[rfc-i] RFC citations committee I-D issued
rja.lists at gmail.com
Fri Feb 11 08:01:31 PST 2011
Earlier, Julien Reschke wrote:
> What we SHOULD recommend is that the ID name SHOULD be included, and
> the full data (as opposed to Year/Month) MAY be included.
(NOTE: From discussion elsewhere, and the broader context above,
I believe "full data" above is a typo, and that "full date" was
what was actually meant. :-)
I agree that the full ID filename normally SHOULD be included
in the citation of any I-D.
There are historical IDs (e.g. draft-odell-gse-*) that I've cited
in peer-reviewed papers this decade. Frequently, readers of my papers
have asked me where one can find a copy of that ancient/expired I-D.
So even in the research world, many folks like to actually read a copy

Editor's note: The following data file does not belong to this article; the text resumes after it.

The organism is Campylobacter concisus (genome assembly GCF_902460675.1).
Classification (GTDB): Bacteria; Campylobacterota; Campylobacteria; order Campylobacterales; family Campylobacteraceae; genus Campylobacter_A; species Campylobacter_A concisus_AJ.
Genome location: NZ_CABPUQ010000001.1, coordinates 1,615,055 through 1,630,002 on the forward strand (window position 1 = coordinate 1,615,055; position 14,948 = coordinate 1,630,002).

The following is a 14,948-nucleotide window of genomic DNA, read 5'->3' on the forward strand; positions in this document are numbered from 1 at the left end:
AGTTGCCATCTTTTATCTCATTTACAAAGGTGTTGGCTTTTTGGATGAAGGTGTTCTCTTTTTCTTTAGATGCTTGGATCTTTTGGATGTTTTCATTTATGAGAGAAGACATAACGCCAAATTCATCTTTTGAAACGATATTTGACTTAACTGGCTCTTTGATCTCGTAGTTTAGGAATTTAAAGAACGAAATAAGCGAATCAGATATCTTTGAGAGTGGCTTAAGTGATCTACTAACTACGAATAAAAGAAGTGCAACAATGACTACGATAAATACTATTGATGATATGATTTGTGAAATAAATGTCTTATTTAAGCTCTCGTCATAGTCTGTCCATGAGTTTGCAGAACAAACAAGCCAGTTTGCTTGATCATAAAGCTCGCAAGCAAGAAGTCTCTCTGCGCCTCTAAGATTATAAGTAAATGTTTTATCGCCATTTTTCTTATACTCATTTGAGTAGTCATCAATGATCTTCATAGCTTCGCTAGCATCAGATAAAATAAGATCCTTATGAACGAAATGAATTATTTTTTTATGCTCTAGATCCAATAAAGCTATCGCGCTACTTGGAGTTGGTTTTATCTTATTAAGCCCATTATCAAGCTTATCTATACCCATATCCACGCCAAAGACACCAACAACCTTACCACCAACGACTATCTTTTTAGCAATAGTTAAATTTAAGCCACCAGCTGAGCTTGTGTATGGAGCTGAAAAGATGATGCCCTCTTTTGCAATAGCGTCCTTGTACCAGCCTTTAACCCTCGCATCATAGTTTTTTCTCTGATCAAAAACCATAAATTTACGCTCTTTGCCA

of the cited paper/document. We ought to be helpful to readers,
rather than needlessly obstructive.
There appears to be even more interest from the standards/products
world in reading historical documents. Someone else mentioned
patent issues, which is a great example. Other examples include
IDs published by some vendor that never were published as RFCs,
but contain insights useful for enhancing interoperability.
As near as I can tell, many RFCs are only published with a month
and year provided. However, some other RFCs (e.g. humourous
ones published on 1st April) have included day, month, and year.
As near as I can tell, all modern I-Ds include day, month,
So I believe the entire *available* date always MUST be included,
both for I-Ds and RFCs. This recognises that for some RFCs
the "available date" will be day+month+year and for other RFCs
that will be simply month+year.
This is subtly different from what Julian wrote above. I think
the precise difference matters, especially for 1st April RFCs,
even though there are credible reports that RFC-1149 has been deployed
at least once. <http://www.blug.linux.no/rfc1149/>
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